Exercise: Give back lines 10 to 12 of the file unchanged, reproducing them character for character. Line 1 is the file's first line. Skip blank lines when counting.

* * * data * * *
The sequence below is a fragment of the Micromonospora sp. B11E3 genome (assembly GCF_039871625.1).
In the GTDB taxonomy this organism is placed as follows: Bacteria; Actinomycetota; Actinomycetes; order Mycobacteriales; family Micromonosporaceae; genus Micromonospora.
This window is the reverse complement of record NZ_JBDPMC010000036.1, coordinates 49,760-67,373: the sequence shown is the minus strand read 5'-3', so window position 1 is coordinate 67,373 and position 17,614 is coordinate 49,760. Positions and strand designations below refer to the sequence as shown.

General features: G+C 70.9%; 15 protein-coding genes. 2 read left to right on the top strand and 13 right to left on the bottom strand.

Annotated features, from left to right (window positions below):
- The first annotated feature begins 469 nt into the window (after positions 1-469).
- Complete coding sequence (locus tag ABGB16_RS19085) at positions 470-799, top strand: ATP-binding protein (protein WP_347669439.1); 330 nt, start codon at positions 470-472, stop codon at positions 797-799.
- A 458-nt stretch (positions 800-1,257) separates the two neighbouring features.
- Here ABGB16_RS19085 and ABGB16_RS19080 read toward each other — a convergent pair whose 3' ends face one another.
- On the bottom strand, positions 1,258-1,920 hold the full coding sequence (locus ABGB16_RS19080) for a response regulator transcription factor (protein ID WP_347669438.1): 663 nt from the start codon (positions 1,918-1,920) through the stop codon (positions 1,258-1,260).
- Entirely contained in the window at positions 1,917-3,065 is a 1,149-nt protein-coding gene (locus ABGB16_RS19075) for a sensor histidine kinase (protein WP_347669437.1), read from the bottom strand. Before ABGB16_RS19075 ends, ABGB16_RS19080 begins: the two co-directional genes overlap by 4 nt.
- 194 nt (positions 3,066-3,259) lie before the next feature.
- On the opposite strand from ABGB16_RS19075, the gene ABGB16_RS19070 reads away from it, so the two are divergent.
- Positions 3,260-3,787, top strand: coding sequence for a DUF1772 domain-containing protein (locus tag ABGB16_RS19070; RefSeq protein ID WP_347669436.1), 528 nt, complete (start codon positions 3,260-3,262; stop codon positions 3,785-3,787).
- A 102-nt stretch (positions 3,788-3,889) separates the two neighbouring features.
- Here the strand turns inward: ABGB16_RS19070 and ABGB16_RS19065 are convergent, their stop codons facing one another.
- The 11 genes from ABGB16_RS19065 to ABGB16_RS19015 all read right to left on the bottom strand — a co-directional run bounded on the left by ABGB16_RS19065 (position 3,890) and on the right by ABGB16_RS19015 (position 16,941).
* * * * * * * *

- On the bottom strand, positions 1,258-1,920 hold the full coding sequence (locus ABGB16_RS19080) for a response regulator transcription factor (protein ID WP_347669438.1): 663 nt from the start codon (positions 1,918-1,920) through the stop codon (positions 1,258-1,260).
- Entirely contained in the window at positions 1,917-3,065 is a 1,149-nt protein-coding gene (locus ABGB16_RS19075) for a sensor histidine kinase (protein WP_347669437.1), read from the bottom strand. Before ABGB16_RS19075 ends, ABGB16_RS19080 begins: the two co-directional genes overlap by 4 nt.
- 194 nt (positions 3,066-3,259) lie before the next feature.